Why No Is Important for Self-Care.
2016 was lit for me.
It was a transformative, heartbreaking, beautiful, successful year of growth. I evolved, cried, lip sang, grew into my ways, told my truth, let go of relationships, made new friendships, accomplished goals, dated, laughed, took chances, trusted myself and became more vulnerable.
I decided to take an assessment of my year before starting a new one, by critically thinking about all the triumphs and lessons that happened for me in 2016. Although I accomplished many goals on my list, I did notice that I could’ve been better at consistently sticking with my self-care regimen. Then I realized that my self-care regimen might have needed some altering.
A botched 2016 self-care routine:
In 2016, my self-care intention was to say NO to tasks or events that I did not want to do or participate in without feeling guilty, worried or applying extra pressure to myself to change my mind. That honestly did not go too well. I still did most of the non-work related assignments that I didn’t want to do, went to parties, dinners and happy hours that I wasn’t interested in and spent money that I frankly did not have. You’re wondering why right? I was too… I said yes to keep up my self-inflicted image of being a friendly and collaborative person. Now, I am tired. You hear me, ya’ll? I said I am TIRED. It’s a blessing and a curse when you are known as the person that folks can always rely on to get the job done or to have fun with. People start to create their plans around your schedule making it difficult for you to say, “Sorry, I do not have the bandwidth” or “I just don’t want to go to this event.” I knew something had to change in 2017 or I would continue to burn out and not have much of myself left for me, so here’s to saying NO.
“The difference between successful people and very successful people is that very successful people say ‘no’ to almost everything.” -Warren Buffett
3 ways to say NO without tainting your image:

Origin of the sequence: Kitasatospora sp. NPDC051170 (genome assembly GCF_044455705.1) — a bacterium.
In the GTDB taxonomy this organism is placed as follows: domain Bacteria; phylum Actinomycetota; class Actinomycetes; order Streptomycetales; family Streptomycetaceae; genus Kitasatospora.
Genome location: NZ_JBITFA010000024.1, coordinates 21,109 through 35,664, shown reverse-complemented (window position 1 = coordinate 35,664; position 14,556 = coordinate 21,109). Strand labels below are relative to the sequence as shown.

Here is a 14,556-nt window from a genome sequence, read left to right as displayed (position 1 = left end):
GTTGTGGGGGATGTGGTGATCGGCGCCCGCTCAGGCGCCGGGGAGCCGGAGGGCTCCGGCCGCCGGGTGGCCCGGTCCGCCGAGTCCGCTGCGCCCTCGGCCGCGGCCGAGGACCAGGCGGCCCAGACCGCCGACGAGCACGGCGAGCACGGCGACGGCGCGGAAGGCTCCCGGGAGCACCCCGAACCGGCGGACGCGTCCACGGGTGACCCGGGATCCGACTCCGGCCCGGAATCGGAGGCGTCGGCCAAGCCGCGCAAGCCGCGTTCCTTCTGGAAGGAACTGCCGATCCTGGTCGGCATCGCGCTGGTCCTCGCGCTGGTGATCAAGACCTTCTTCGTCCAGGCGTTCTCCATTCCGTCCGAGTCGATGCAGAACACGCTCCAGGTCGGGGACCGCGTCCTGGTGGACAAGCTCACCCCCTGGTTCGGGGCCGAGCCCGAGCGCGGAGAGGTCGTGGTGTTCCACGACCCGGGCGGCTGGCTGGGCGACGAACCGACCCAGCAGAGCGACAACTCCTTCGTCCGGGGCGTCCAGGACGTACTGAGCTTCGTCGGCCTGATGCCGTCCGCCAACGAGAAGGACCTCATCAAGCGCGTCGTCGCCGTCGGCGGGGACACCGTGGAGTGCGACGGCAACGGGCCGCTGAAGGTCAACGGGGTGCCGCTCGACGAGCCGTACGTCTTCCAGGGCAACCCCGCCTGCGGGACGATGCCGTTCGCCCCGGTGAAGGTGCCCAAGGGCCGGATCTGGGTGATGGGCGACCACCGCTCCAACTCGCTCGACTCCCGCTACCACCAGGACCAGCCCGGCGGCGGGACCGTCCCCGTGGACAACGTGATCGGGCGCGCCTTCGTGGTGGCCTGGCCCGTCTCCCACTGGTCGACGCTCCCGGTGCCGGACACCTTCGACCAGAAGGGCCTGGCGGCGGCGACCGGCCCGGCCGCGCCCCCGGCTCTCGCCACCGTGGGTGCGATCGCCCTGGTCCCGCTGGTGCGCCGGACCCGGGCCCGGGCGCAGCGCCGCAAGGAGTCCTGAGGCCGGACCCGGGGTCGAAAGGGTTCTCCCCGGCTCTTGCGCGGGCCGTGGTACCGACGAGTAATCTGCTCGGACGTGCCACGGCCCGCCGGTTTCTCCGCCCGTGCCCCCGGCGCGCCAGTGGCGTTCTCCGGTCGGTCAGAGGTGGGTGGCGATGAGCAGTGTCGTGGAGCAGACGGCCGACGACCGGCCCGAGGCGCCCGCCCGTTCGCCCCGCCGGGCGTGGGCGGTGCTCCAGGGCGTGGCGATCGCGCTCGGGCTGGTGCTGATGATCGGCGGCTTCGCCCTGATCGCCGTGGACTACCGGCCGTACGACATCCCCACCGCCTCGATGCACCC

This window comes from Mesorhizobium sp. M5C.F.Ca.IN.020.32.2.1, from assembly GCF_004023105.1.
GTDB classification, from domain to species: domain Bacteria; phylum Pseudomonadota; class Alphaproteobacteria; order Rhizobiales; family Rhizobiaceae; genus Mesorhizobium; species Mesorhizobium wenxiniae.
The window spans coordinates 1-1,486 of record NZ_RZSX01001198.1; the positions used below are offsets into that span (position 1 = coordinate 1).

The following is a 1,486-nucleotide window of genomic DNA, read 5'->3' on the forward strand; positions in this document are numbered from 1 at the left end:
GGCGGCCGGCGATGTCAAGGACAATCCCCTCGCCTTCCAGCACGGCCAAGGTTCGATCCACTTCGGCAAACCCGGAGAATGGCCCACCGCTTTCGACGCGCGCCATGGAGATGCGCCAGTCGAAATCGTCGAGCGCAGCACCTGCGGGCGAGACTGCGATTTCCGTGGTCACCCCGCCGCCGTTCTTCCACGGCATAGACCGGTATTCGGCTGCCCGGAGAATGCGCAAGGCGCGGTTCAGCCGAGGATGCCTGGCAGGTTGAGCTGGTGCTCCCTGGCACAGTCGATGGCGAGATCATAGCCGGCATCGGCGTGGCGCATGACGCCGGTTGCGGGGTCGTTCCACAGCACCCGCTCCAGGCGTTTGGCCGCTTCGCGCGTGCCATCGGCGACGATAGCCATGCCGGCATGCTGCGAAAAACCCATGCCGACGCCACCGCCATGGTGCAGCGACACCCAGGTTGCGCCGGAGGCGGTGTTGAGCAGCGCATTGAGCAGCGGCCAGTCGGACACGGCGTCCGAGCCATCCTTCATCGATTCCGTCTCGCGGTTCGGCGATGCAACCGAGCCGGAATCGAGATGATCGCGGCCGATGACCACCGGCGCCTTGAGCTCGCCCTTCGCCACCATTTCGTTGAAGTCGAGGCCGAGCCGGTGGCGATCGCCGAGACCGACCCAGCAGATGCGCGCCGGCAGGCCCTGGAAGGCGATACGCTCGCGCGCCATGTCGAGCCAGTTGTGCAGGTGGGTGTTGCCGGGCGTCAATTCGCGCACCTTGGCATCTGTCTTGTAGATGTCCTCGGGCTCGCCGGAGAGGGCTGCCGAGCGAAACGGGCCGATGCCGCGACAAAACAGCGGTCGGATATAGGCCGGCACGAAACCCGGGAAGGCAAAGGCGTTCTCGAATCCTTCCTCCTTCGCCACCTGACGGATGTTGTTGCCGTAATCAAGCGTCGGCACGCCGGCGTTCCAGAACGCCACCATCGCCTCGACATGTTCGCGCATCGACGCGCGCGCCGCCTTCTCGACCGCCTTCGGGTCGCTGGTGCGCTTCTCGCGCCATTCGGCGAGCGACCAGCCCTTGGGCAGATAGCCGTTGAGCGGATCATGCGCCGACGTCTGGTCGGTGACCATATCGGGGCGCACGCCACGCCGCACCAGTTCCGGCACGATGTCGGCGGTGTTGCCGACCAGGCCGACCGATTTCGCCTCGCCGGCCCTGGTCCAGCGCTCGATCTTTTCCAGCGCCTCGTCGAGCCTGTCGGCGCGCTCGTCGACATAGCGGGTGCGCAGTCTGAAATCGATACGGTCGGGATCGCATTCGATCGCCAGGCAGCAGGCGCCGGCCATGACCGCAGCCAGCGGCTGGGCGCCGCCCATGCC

- Be honest about prior obligations: “I’m unable to handle/or attend given prior commitments.”
- Honesty is still the best policy. I am learning that it’s best to be candidly upfront when explaining my availability and obligations, rather than be stressed out down the road.
- Delegate and refer: “Unfortunately, I can’t execute this project but here’s someone who can.”
Given that I have many responsibilities outside of my day job: Sorority, PRSA committees, and my blog, it becomes difficult to manage all the projects and deadlines. I am just now starting to feel comfortable with delegating projects as well as referring them to others to handle, who are equally qualified, simply because I do not have the bandwidth. You should always aim to provide a solution for the person who is asking you for effort.
Level set expectations: “Just a heads up, I currently have several projects in the hopper but happy to handle at a later time.” OR “FYI girl, I have several events/happy hours that I need to attend this week. Can we do a raincheck?”
Working with others to level-set their expectations of you allows them to receive insight into your agenda and project list, serving to be helpful with future asks.
I decided that this year, my self-care routines would feature the usual stuff like being organized, working out, having #kikiseshes (hangout time) with my best friends, and relaxing… and yes, it should include living my life! I want to enjoy the hard work that I’ve put forth so far. Although I live for my google calendar, planners and goal-setting book, there should be room for spontaneity, room for me, which means there has to be room for that two letter word. I am learning to pace myself and to trust that the people who love me will understand.
2017 Self-Care Routine: More fun, less planning for the future, more focus on the now, and more NOs. Share with me your self-care intentions for #2017!